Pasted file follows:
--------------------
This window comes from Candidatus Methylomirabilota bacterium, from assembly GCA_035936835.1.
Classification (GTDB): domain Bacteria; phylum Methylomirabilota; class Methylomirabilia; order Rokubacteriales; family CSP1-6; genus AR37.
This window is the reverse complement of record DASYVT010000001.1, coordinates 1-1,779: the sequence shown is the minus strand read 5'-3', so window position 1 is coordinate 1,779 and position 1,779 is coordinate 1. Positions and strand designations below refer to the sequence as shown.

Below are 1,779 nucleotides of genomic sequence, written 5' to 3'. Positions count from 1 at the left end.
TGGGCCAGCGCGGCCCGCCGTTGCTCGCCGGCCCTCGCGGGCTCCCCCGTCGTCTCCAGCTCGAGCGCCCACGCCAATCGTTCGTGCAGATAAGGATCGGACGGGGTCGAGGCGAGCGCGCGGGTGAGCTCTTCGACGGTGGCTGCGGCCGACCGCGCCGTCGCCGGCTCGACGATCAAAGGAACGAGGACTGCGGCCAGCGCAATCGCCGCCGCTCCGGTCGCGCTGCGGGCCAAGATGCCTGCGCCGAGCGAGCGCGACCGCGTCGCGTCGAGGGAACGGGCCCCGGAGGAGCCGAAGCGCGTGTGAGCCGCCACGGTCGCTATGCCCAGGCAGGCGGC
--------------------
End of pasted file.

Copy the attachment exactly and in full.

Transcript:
This window comes from Candidatus Methylomirabilota bacterium, from assembly GCA_035936835.1.
Classification (GTDB): domain Bacteria; phylum Methylomirabilota; class Methylomirabilia; order Rokubacteriales; family CSP1-6; genus AR37.
This window is the reverse complement of record DASYVT010000001.1, coordinates 1-1,779: the sequence shown is the minus strand read 5'-3', so window position 1 is coordinate 1,779 and position 1,779 is coordinate 1. Positions and strand designations below refer to the sequence as shown.

Below are 1,779 nucleotides of genomic sequence, written 5' to 3'. Positions count from 1 at the left end.
TGGGCCAGCGCGGCCCGCCGTTGCTCGCCGGCCCTCGCGGGCTCCCCCGTCGTCTCCAGCTCGAGCGCCCACGCCAATCGTTCGTGCAGATAAGGATCGGACGGGGTCGAGGCGAGCGCGCGGGTGAGCTCTTCGACGGTGGCTGCGGCCGACCGCGCCGTCGCCGGCTCGACGATCAAAGGAACGAGGACTGCGGCCAGCGCAATCGCCGCCGCTCCGGTCGCGCTGCGGGCCAAGATGCCTGCGCCGAGCGAGCGCGACCGCGTCGCGTCGAGGGAACGGGCCCCGGAGGAGCCGAAGCGCGTGTGAGCCGCCACGGTCGCTATGCCCAGGCAGGCGGC